Home Information Packs (HIPs) - Squeaky bum time for property lawyers & conveyancers

This summers big legal news.

Whilst the rest of the legal world in the UK is getting on with business as usual, our friends and colleagues on the property lawyer side of the fence are going through absolute turmoil.

For those who dont know - from June the 1st 2007, anyone selling a residential property in England & Wales will need to prepare a HIP for the benefit of a prospective buyer. The content of the pack has evolved over time and sadly has become somewhat diluted in terms of its efficacy. Many property lawyers / conveyancers believe it to be a complete waste of time, money and effort. Worst still is the accusation that the government have got this badly wrong and that they have completely wasted the opportunity to deal with serious property related consumer issues.

Some partners at our firm were taking part in a training course on HIPs last week when once again the soothsayers were dooming and glooming. There was even a suggestion that the packs simply would not / could not be implemented in time for 1st june deadline.

Its hard to believe that there would be a U turn at this last stage. Surely not?

More bad news seems to be the apparent threat that small - medium law firms now face from estate agents monopolising the whole process with the bigger outfits looking to offer free HIPs as an enticement for the client to sign up. The fees for many are already sqeezed as it is.

I dont know enough about the process to comment in too much depth. But I for one hope that estate agents do not take control of this market any more than they already have done.

Some reading:

Thursday, April 05, 2007

Looking for that perfect gift for a partner or colleague with just a smidgeon of humour........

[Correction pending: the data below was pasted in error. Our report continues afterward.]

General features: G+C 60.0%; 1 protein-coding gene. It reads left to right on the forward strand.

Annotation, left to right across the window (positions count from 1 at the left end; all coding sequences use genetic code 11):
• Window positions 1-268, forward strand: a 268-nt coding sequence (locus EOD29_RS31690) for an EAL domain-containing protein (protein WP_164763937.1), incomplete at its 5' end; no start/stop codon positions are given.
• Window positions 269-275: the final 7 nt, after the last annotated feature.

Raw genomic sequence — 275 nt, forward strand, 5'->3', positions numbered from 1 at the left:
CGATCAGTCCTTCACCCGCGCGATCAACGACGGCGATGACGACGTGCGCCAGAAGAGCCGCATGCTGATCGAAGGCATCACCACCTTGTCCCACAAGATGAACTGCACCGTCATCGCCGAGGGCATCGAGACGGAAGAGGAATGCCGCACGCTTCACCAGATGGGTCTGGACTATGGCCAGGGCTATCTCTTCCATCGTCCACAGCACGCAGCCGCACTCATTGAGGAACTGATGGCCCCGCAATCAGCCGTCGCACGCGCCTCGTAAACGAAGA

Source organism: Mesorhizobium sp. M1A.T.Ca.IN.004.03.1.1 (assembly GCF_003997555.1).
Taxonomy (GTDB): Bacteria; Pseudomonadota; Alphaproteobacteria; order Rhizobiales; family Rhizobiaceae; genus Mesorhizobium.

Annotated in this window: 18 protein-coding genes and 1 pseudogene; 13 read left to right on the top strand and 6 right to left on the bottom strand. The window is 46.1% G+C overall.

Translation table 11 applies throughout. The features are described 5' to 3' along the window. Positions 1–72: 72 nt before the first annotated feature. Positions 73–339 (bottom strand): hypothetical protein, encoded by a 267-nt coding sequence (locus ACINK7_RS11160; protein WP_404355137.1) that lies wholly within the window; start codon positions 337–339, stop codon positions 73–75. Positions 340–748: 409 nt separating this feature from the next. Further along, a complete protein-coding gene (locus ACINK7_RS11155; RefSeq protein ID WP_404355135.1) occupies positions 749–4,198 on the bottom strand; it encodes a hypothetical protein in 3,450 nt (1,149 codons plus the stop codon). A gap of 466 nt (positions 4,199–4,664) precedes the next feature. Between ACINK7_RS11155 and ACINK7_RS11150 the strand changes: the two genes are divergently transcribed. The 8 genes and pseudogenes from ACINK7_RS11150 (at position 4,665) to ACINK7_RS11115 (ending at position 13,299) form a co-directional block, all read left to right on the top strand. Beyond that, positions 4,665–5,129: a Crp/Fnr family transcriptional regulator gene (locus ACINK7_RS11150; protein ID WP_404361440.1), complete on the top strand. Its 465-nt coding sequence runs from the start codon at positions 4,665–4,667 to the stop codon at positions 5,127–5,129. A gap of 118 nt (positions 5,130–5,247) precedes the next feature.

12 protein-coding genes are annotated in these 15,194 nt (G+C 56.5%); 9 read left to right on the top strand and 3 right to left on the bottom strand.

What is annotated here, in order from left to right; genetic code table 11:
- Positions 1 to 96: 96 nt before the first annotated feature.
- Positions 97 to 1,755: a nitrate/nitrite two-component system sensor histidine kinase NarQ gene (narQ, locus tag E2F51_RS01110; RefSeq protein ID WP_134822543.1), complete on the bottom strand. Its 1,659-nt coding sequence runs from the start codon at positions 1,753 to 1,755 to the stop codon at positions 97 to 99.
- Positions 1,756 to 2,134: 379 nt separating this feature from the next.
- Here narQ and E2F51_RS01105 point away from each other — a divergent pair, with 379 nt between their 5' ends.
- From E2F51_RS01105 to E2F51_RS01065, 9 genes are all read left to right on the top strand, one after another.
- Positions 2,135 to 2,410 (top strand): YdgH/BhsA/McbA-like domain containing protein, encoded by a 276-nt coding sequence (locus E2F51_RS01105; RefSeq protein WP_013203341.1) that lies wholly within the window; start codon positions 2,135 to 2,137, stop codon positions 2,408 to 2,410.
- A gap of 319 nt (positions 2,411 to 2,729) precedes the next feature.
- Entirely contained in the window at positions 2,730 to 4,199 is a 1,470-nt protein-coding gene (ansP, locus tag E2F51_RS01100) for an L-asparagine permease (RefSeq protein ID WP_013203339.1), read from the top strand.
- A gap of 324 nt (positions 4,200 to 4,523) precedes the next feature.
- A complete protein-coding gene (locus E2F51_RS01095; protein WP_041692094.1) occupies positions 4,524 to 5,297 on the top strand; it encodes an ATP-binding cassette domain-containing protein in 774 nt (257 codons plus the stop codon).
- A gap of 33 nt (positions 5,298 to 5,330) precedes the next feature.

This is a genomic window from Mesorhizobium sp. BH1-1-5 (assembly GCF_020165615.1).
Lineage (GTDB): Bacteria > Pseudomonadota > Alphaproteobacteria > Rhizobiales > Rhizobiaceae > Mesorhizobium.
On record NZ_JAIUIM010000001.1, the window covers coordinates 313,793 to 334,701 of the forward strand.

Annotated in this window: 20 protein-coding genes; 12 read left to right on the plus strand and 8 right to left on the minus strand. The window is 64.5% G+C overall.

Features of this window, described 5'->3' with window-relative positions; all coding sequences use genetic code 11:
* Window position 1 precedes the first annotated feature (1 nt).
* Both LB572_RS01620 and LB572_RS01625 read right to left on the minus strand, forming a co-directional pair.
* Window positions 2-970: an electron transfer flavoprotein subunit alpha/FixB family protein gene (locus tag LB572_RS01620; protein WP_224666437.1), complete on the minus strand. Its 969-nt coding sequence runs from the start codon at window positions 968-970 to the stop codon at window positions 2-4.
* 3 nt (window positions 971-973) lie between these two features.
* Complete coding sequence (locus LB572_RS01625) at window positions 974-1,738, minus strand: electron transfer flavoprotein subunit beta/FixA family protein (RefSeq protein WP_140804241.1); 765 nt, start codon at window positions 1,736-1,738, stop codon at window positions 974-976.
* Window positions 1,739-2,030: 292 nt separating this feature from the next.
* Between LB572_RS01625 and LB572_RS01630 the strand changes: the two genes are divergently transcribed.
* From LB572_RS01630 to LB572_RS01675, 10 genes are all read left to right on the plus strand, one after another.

Sometimes naff is good

Tuesday, April 03, 2007

What to do with a trainee who has no interest in your department

Trainees - ive said many times on this blog - have a pretty hard time at most law firms. Its a rites of passage thing and unfortunately youve just got to get thru it.

Most trainees will be better for it because things can only get better. Some trainees will leave the job as a result of their experience and frankly tosspots like that we can do without anyway so no harm done. If you cant stand the heat as a trainee your unlikely to make the grade as a fully fledged lawyer. Most good trainees have nothing much to worry about, doff your cap, keep your head down and impress when the time comes.

Now I generally have a lot of time for trainees because Im not a dyed in the wool masochist like some at our firm. But I do have one pet hate and that concerns trainees who clearly couldnt give a toss about your beloved department as they pass thru on their training cycle.

I have a trainee at the moment who clearly does not want to be anywhere near the personal injury department. She is counting the hours until she departs and she's currently only 3 weeks into a 6 month stint.
After weeks of complete disinterest and barely concealed boredem, today I exploded and unfortunately had to chew her to pieces in front of the crew. It was no more than she deserved.
I spent half an hour trying to explain the not so finer points of working out a limitation date from the day of the incident. She just didnt get it and kept on fixing a date exactly 3 years hence instead of allowing for weekends, bank holidays and on one occasion Christmas day.
The lady is not only thick (she though a loss of amenity claim involved the closure of a local gym) but she has no interest in trying to learn.

What you should do is get your head down, pretend that the departmental job you are doing is THE most interesting legal job on the planet and oooh and aaaah every time someone mentions a decent settlement or quirky client story. Its the done thing.

What you dont do is make it plain that you are marking time, cant wait to ditch the department and head for the hallowed turf of conveyancing land or some other dark place at the earliest opportunity. This lady couldnt manage a shopping trip round Tescos without asking for help let alone deal with commercial law which is her "career goal"